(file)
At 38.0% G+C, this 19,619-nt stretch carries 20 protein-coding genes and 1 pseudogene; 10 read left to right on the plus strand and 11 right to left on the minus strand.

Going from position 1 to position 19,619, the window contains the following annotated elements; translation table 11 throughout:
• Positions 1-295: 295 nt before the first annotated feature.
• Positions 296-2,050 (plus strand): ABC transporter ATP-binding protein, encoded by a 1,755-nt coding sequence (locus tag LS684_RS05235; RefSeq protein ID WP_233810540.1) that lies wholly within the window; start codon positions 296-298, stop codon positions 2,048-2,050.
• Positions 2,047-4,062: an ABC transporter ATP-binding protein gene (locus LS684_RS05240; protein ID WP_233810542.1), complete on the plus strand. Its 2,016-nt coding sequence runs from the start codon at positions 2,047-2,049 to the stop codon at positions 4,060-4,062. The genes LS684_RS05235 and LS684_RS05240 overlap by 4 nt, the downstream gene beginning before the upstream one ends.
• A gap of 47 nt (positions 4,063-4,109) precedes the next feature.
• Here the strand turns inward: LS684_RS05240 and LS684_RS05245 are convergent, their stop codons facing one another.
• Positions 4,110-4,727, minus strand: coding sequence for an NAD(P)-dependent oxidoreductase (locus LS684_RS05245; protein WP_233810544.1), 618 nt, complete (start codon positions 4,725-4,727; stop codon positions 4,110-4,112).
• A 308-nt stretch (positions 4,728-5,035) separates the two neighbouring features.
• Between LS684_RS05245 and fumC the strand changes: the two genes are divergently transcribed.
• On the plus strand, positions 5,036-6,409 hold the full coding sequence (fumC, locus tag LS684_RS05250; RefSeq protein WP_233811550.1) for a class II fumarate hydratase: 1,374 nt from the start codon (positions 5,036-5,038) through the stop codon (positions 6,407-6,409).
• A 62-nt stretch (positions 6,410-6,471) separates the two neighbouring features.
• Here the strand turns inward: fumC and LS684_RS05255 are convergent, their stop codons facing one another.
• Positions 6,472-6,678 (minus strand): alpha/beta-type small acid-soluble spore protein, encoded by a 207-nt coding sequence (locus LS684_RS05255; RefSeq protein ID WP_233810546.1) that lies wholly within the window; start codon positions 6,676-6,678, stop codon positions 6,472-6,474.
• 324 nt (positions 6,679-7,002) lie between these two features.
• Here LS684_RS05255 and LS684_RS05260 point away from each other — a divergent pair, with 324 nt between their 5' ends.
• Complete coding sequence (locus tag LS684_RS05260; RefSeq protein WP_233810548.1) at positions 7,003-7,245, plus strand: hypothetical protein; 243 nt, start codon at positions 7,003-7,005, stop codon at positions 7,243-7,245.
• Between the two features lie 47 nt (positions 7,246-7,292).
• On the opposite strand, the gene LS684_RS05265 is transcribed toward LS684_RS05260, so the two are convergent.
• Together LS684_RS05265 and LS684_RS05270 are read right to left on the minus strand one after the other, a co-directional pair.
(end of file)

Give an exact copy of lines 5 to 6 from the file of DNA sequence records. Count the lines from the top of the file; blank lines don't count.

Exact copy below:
• Positions 2,047-4,062: an ABC transporter ATP-binding protein gene (locus LS684_RS05240; protein ID WP_233810542.1), complete on the plus strand. Its 2,016-nt coding sequence runs from the start codon at positions 2,047-2,049 to the stop codon at positions 4,060-4,062. The genes LS684_RS05235 and LS684_RS05240 overlap by 4 nt, the downstream gene beginning before the upstream one ends.
• A gap of 47 nt (positions 4,063-4,109) precedes the next feature.